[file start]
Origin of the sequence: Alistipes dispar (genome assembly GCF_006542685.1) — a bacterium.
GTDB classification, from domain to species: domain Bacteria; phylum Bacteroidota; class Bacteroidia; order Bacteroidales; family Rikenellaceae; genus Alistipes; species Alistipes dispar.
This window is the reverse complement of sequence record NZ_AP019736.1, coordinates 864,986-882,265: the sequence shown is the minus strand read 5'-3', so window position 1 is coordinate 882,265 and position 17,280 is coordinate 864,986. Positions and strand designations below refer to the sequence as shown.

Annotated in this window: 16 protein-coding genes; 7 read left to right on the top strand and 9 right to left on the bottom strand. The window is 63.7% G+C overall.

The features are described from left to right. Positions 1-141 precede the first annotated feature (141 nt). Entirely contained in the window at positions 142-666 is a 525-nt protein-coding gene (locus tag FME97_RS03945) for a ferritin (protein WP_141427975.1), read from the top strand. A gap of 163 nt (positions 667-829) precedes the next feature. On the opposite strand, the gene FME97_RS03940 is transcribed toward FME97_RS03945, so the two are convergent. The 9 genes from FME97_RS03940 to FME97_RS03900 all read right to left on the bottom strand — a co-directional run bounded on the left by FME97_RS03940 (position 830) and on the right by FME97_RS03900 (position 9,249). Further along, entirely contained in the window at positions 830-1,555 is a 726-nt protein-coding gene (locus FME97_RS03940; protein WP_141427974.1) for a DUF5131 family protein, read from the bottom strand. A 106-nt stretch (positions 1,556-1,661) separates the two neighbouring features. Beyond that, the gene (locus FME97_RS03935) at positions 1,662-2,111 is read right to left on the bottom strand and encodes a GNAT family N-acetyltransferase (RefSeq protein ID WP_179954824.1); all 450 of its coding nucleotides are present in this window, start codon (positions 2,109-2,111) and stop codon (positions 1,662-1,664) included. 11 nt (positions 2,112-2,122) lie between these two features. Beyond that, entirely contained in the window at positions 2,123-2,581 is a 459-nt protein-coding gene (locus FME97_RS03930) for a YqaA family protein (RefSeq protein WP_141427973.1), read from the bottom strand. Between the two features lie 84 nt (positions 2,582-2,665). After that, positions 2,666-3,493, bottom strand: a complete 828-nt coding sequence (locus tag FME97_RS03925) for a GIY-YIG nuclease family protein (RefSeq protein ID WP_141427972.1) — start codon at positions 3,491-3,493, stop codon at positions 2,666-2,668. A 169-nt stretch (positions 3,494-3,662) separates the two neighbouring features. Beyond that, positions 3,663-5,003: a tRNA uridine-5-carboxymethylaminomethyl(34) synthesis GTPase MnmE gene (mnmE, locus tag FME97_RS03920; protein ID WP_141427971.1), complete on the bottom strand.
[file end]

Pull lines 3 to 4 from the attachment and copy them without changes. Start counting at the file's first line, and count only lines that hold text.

This window is the reverse complement of sequence record NZ_AP019736.1, coordinates 864,986-882,265: the sequence shown is the minus strand read 5'-3', so window position 1 is coordinate 882,265 and position 17,280 is coordinate 864,986. Positions and strand designations below refer to the sequence as shown.

Annotated in this window: 16 protein-coding genes; 7 read left to right on the top strand and 9 right to left on the bottom strand. The window is 63.7% G+C overall.